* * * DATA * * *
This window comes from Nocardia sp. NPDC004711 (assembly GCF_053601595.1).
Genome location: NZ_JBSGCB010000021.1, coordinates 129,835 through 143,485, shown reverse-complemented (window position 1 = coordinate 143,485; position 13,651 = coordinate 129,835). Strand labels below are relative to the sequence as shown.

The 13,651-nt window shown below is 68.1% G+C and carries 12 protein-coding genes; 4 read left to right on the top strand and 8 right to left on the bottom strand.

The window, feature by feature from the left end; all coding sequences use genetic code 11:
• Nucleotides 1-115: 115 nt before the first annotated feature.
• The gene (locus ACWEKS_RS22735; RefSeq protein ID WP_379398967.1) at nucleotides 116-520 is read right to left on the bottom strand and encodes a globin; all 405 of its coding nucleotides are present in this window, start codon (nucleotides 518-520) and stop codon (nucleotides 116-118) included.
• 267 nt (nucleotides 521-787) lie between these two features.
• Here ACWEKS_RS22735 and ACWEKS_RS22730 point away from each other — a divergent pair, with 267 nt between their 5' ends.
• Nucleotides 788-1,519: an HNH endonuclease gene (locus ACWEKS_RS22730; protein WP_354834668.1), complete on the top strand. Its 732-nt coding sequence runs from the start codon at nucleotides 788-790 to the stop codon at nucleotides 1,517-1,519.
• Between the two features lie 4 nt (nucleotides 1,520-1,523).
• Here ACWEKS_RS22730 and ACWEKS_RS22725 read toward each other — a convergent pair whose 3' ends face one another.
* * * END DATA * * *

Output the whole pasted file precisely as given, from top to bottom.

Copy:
This window comes from Nocardia sp. NPDC004711 (assembly GCF_053601595.1).
Genome location: NZ_JBSGCB010000021.1, coordinates 129,835 through 143,485, shown reverse-complemented (window position 1 = coordinate 143,485; position 13,651 = coordinate 129,835). Strand labels below are relative to the sequence as shown.

The 13,651-nt window shown below is 68.1% G+C and carries 12 protein-coding genes; 4 read left to right on the top strand and 8 right to left on the bottom strand.

The window, feature by feature from the left end; all coding sequences use genetic code 11:
• Nucleotides 1-115: 115 nt before the first annotated feature.
• The gene (locus ACWEKS_RS22735; RefSeq protein ID WP_379398967.1) at nucleotides 116-520 is read right to left on the bottom strand and encodes a globin; all 405 of its coding nucleotides are present in this window, start codon (nucleotides 518-520) and stop codon (nucleotides 116-118) included.
• 267 nt (nucleotides 521-787) lie between these two features.
• Here ACWEKS_RS22735 and ACWEKS_RS22730 point away from each other — a divergent pair, with 267 nt between their 5' ends.
• Nucleotides 788-1,519: an HNH endonuclease gene (locus ACWEKS_RS22730; protein WP_354834668.1), complete on the top strand. Its 732-nt coding sequence runs from the start codon at nucleotides 788-790 to the stop codon at nucleotides 1,517-1,519.
• Between the two features lie 4 nt (nucleotides 1,520-1,523).
• Here ACWEKS_RS22730 and ACWEKS_RS22725 read toward each other — a convergent pair whose 3' ends face one another.